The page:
Ludwig was referring to a 1973 paper in the urban planning literature by Horst Rittel and Melvin Webber. Wicked problems are not simply complex. According to Rittel and Webber, there are ten aspects to these special challenges that should be respected and grappled with by those who seek to respond to them. They begin by noting that every way of formulating a problem (e.g., as economic, as environmental, as social, etc.) implies some solutions (e.g., carbon trading, regulation, international aid, etc.) and excludes other solutions from being considered. The ontology of problem formulation has implications for the epistemology of problem response. Thus, to describe climate change as an economic problem means that one has already limited oneself to particular economic solutions to addressing it. Because proposed solutions are so closely tied to problem formulations, disagreements among stakeholders who foresee themselves as being impacted differently by the solutions can take the form of ontological debates. Unlike problems where there is little disagreement about its basic formulation, wicked problems are characterized by deep ambiguity in the ontological assumptions and metaphysical categories used in their articulation.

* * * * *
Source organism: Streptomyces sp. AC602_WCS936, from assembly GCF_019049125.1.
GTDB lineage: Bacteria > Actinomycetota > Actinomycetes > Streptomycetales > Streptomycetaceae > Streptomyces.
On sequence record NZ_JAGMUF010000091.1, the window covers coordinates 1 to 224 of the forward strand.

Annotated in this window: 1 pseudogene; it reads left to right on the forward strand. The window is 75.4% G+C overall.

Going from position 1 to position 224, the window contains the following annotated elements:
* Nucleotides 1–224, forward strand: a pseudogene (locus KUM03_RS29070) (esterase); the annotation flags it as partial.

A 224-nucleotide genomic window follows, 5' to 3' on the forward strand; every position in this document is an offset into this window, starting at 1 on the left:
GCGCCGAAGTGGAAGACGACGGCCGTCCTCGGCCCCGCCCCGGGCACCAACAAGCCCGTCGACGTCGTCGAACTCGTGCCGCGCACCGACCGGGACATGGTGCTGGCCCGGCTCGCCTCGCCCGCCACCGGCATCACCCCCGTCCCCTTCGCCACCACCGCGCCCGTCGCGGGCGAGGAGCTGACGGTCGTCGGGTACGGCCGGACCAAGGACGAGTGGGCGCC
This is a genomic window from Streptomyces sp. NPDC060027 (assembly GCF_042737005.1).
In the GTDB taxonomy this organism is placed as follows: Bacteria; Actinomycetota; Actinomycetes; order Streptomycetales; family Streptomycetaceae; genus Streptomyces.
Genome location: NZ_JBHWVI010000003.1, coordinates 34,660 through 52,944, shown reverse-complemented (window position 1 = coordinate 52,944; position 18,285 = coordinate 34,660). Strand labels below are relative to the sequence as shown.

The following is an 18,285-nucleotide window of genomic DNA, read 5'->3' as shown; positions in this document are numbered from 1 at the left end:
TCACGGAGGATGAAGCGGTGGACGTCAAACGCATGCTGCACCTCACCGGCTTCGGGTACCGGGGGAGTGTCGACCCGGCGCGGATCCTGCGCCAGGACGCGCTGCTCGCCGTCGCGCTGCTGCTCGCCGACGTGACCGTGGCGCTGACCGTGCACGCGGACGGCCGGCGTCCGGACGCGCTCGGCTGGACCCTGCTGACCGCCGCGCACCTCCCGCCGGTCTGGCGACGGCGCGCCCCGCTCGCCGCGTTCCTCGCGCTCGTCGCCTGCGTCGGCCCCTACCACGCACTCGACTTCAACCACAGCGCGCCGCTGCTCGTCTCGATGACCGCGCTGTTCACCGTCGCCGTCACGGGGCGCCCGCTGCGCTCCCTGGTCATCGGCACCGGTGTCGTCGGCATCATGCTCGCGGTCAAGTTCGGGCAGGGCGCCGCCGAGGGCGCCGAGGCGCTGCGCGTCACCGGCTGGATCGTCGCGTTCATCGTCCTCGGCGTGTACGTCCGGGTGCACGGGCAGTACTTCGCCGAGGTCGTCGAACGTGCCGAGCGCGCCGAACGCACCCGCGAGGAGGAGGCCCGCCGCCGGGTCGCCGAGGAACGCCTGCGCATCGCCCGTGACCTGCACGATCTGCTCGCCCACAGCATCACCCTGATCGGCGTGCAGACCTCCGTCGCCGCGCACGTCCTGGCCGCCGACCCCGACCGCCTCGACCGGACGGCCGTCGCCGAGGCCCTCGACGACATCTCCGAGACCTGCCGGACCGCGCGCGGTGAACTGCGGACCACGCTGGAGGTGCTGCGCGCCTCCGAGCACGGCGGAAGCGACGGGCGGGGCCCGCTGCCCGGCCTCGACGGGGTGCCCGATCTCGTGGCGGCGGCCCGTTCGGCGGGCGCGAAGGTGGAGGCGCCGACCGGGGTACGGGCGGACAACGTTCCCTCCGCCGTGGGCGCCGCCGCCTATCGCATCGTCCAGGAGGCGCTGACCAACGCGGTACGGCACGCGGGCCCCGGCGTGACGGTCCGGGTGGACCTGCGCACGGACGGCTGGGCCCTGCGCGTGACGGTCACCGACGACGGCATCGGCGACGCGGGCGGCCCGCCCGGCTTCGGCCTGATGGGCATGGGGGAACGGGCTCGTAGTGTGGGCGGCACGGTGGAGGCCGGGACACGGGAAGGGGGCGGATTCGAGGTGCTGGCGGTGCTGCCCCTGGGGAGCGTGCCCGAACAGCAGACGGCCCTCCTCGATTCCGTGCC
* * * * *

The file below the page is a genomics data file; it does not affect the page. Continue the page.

Second, while it is often reasonably clear whether one has a problem or not, there is no clearly foreseeable point when we know the wicked problem will stop. When does the problem of climate change stop? When do we know that we have done enough to put climate change aside as a matter of concern? These are impossible questions to ask of climate change; our efforts to mitigate and adapt to climate change must get underway without getting to rely on a stopping rule. The lack of clear criteria for solutions may reflect ambiguity in problem formulation, but may also reflect value-laden elements in our understanding of key phenomena. Thus third, there can be no absolute perspective on the truth or falsity of any proposed solutions to a wicked problem. Consider intensive versus smallholder agriculture. While agriculture is often conceptualized as a technical domain open to scientific inquiry, there is no way of concluding which one is the “true” system of food production. If one favors intensive agriculture, then those stakeholder’s whose interests are not served by it see themselves as worse off within one’s vision, and vice versa. With every proposed solution, stakeholders see themselves as better or worse off, and one cannot evaluate when it is correct for someone else to be worse off because of what will make oneself better off. Truth and falsity have a limited role in wicked problems, where the multiple stakeholders’ perspectives on their being better or worse off in relation to various proposed interventions are tightly linked with alternative approaches to scientific and technological investigation.